Destabilising the Asian-Pacific status quo and unsettling China is not an end in itself. Regional powers are unnerved by erratic and even contradictory signals from the US
Donald Trump’s first letter to Xi Jinping counts, by the US president’s low standards, as a successful stab at basic diplomacy. It tepidly anticipates constructive relations with the Chinese president. Sent almost three weeks after his inauguration, it wishes the Chinese people a prosperous Year of the Rooster, which began almost a fortnight ago. The 20 or so world leaders to whom the new president has spoken have not included the man on the other side of arguably the most important bilateral relationship.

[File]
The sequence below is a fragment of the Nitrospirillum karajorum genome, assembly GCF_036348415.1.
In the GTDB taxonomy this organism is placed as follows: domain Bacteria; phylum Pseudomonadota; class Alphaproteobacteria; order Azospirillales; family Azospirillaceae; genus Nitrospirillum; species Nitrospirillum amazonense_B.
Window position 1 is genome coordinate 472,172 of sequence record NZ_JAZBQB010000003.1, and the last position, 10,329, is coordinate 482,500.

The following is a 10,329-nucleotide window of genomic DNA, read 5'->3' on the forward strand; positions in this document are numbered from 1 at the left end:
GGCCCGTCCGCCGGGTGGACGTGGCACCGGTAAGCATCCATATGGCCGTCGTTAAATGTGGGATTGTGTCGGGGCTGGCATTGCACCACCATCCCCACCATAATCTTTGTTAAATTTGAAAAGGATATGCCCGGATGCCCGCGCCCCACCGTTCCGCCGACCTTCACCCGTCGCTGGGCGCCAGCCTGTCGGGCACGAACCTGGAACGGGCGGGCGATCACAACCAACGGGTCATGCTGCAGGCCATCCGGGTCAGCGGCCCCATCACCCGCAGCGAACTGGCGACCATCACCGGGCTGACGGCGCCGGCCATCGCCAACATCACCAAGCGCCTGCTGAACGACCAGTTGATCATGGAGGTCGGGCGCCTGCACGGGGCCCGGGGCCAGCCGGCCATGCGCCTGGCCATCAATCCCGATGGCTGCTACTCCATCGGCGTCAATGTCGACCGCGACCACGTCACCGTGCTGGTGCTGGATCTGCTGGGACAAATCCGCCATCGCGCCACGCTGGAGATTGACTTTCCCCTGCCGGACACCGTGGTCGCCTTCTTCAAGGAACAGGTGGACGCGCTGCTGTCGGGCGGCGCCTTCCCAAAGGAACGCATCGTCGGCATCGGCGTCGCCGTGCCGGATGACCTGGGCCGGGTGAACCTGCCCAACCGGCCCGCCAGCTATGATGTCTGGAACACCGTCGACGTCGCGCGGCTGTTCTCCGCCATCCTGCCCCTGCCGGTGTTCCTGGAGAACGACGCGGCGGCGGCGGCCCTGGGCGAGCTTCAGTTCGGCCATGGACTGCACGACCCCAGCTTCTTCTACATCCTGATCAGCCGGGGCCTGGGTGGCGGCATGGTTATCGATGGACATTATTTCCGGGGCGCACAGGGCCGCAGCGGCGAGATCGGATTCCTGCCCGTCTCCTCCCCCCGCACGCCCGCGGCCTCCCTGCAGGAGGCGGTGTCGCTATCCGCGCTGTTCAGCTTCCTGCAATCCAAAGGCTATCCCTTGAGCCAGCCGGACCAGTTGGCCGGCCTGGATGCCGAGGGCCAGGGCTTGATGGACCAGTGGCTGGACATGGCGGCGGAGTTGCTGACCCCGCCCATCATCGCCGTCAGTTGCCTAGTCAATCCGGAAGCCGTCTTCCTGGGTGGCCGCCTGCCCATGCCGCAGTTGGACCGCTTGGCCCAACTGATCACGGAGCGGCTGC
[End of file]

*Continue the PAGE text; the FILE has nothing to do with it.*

Even if the letter precedes a phone call, China’s anxiety is understandable. Mr Trump’s manifesto described it as “our enemy”. He has questioned the status quo over Taiwan, a red line for Beijing. Peter Navarro, head of his national trade council, is author of the menacingly titled book Death by China. Last year, Steve Bannon, Mr Trump’s chief strategist, said there was “no doubt” the nations would go to war over the territorial dispute in the South China Sea. Secretary of state Rex Tillerson has said China should be blocked from using the artificial islands it has built there. On the other side of the scales – rather lighter at present – are defence secretary James Mattis’s observation that he saw no need for dramatic military moves and the Chinese ambassador’s reportedly “cordial” dialogue with Jared Kushner, presidential son-in-law and adviser.